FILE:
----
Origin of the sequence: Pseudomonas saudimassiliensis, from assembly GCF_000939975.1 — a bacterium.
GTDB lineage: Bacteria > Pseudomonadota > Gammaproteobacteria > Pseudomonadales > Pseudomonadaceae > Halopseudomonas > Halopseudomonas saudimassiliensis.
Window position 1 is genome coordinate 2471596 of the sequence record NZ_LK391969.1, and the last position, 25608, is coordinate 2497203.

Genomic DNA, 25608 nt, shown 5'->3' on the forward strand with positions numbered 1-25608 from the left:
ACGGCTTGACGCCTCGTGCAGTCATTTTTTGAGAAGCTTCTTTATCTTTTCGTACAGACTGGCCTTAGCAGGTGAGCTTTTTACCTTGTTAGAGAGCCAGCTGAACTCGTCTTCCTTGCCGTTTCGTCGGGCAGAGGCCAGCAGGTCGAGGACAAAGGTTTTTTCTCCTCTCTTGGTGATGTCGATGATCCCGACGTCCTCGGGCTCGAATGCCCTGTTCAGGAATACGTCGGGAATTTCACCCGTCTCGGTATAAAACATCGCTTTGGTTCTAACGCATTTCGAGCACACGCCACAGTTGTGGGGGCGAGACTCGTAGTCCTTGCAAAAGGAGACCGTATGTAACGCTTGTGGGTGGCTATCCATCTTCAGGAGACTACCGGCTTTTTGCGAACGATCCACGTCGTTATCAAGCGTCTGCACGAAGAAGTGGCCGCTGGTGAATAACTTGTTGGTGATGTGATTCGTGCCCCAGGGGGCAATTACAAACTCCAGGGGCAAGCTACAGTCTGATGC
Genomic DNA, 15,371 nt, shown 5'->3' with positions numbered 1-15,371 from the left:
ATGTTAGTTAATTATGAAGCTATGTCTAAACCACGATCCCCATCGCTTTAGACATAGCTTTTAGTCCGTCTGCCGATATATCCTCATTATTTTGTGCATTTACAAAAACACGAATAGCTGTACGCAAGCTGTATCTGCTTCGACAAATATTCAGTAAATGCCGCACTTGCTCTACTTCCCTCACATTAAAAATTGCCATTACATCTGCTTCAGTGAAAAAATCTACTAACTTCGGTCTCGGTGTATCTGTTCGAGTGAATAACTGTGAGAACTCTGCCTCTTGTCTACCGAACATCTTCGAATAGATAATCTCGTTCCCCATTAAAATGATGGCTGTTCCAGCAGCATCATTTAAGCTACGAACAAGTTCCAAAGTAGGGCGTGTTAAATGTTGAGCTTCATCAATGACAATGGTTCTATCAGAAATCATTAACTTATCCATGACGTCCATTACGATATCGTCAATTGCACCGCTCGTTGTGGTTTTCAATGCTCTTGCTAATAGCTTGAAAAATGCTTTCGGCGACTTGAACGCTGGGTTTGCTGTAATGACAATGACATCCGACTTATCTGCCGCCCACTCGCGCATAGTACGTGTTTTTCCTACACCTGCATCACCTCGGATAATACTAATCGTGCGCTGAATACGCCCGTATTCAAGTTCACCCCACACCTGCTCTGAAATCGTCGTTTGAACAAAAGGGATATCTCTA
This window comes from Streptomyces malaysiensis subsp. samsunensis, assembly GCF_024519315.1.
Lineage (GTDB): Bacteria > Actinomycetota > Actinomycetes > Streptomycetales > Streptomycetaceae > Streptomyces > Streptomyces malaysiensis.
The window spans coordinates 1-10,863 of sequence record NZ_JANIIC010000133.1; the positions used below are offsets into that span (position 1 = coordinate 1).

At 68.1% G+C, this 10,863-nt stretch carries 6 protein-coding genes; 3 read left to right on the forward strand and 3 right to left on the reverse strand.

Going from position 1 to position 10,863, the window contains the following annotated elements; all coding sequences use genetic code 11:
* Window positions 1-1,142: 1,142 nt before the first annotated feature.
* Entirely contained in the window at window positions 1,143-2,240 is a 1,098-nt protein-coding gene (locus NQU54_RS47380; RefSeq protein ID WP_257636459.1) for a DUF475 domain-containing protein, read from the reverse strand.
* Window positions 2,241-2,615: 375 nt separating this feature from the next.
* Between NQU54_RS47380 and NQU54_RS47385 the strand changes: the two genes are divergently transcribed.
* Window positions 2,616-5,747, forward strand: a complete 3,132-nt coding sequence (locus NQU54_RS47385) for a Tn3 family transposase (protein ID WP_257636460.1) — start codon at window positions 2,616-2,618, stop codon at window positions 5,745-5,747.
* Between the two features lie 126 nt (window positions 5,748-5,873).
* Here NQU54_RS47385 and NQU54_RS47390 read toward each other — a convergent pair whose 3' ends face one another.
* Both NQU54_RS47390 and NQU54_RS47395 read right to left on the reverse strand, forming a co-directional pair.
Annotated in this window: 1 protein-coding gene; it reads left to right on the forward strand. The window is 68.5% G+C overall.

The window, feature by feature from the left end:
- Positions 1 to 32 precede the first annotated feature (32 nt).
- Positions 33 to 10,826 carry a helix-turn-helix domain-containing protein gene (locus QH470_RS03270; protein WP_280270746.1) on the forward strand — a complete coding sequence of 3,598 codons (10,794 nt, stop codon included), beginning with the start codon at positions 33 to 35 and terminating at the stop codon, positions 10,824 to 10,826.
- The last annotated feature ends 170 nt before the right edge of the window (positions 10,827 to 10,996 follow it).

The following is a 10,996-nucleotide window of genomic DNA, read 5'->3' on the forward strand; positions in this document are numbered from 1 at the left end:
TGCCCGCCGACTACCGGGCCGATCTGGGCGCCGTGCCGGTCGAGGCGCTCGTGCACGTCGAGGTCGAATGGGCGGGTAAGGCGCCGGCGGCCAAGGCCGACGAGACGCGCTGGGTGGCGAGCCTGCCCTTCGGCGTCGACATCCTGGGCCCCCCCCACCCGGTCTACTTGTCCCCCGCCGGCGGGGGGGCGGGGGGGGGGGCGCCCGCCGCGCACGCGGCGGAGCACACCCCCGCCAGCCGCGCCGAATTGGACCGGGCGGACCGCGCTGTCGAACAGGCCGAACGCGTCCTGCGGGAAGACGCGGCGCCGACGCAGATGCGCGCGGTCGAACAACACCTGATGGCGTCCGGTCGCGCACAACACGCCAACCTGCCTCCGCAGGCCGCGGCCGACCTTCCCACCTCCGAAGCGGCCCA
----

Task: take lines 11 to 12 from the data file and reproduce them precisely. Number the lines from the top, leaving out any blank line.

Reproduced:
At 68.1% G+C, this 10,863-nt stretch carries 6 protein-coding genes; 3 read left to right on the forward strand and 3 right to left on the reverse strand.

Going from position 1 to position 10,863, the window contains the following annotated elements; all coding sequences use genetic code 11: